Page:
Dillon continues talks on adding Keystone | VailDaily.com
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Dillon continues talks on adding Keystone

Christine McManus

An annexation of Keystone is still on Dillon’s mind, even if it’s not on the minds of Keystone residents or ski resort officials.

The past few months, Dillon residents included annexation efforts in the drafted update of their town’s master plan.



The primary reason Dillon would annex the Keystone area is for potential tax revenue generated by the ski resort. Some residents who have wanted additional government services in the far eastern edge of the Highway 6 valley are interested in the option to be part of Dillon.

However, not everyone in the Keystone area wants urban-level services in that unincorporated part of the county.



Keystone and Summit Cove residents would have to initiate the potential annexation.

Although the issue surfaced last year, this time the discussion has come up as part of the update to the Dillon master plan this spring.

“The county does what it can out there. But there’s no mayor or manager. None of the county commissioners live out in the Keystone area. You don’t have anyone to go to except the CEO of the resort,” said Theresa Worsham, Dillon’s town planner, who is also a Keystone area resident. “Keystone pays its taxes and the money might go to a road in Heeney, for example.”



The most recent statistics indicate the resort sent $1.7 million to the county in 2002, said Linda Gregory, county budget director. That’s 42 percent of the county’s sales tax revenues that year. Even with all other revenue sources, such as property taxes and fees, Keystone contributed 8.8 percent of the county’s total budget for 2002.

Last summer, Dillon town manager Jack Benson said an annexation might entail an additional 2 percent sales tax on top of Keystone’s existing 2 percent sales tax.

Plus, an additional property tax of $39 per $100,000 of actual value every year would send an estimated total of $4.5 million in taxes to Dillon coffers.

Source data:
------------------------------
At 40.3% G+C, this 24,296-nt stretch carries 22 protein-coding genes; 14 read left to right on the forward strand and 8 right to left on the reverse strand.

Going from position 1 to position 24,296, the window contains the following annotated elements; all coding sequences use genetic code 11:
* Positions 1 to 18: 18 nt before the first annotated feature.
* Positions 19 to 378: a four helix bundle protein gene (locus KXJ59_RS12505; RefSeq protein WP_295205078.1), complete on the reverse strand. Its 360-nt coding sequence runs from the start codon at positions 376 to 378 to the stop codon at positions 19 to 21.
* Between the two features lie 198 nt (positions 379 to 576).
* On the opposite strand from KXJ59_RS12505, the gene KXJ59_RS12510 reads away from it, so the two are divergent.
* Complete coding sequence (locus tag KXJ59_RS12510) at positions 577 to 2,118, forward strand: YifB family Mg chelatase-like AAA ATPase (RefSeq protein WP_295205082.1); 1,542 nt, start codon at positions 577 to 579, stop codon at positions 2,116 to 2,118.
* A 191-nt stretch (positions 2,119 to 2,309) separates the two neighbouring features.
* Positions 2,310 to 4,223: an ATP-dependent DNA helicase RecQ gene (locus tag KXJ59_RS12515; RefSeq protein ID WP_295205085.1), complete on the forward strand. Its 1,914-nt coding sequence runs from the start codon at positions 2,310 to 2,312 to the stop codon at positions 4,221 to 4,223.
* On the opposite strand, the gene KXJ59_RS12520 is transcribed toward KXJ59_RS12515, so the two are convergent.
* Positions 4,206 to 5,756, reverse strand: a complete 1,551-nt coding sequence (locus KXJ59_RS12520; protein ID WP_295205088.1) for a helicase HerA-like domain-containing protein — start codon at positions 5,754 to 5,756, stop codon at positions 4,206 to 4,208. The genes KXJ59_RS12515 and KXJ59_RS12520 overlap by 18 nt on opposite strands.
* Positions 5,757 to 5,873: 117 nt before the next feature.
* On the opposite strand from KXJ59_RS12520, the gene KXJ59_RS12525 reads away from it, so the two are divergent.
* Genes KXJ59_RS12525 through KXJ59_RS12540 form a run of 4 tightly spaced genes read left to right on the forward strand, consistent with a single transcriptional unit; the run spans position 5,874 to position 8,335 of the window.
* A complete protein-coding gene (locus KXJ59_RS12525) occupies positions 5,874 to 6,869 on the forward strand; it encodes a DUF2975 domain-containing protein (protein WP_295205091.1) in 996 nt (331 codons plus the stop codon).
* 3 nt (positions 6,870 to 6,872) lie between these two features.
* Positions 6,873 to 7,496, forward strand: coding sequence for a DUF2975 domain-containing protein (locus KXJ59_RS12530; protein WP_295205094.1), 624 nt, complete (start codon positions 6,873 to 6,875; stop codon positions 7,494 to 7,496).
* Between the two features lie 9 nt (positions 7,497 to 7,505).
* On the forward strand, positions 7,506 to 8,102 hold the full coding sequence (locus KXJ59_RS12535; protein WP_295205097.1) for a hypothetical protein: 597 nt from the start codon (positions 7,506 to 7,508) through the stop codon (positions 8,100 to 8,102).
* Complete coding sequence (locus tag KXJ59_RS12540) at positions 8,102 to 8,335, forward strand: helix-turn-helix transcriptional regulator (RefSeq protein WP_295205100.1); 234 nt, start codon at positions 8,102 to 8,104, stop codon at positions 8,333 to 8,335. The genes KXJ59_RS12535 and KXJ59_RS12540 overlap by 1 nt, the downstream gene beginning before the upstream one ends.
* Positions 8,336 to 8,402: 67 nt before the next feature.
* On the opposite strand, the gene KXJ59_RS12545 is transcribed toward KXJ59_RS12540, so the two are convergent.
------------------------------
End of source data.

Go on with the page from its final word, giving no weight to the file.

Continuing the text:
If Dillon took on the revenues, it would also have to take on responsibilities currently managed by the county. Road maintenance is one issue in particular that the county commissioners often hear about from Keystone residents.

Just because Dillon folks are discussing whether the Keystone and Summit Cove areas could be included within Dillon boundaries, doesn’t mean it will automatically happen, Worsham said.

In fact, there were enough protests from Keystone residents when the issue came up last year that some people are under the impression that the issue is dead and gone.

“The town couldn’t really tell us what kind of benefits we would see if we joined the town,” said Keystone resident Bob Follett. “Plus Keystone Resort could back out of a potential annexation, and without the sales tax, it wouldn’t be worth it to Dillon really.”

No documents, commitments or cost-benefit analyses have been submitted for review or petition much less for a vote.

Dillon residents and people with Keystone ties met several times to talk about a potential annexation the past several months. The discussions were part of Dillon’s master plan update process.

“I don’t think there was anyone who said, ‘Absolutely, let’s do this,'” Worsham said. “The annexation focus group was an exploration committee made up of mixed interests.”

There’s a possibility only parts of Keystone would be gulped by the town. There’s also a possibility Keystone and Summit Cove could incorporate into their own town or towns, with an elected town council, snow plows and a town hall.

Benson said Dillon and Keystone officials eventually will split the cost of the study to weigh the finance issues of annexation. Doubling the town’s size would add a property tax for Keystone property owners, Benson said in a meeting last summer.

“No one is in a hurry for Dillon to annex Keystone,” Benson said. “But the issue is not done and gone.”


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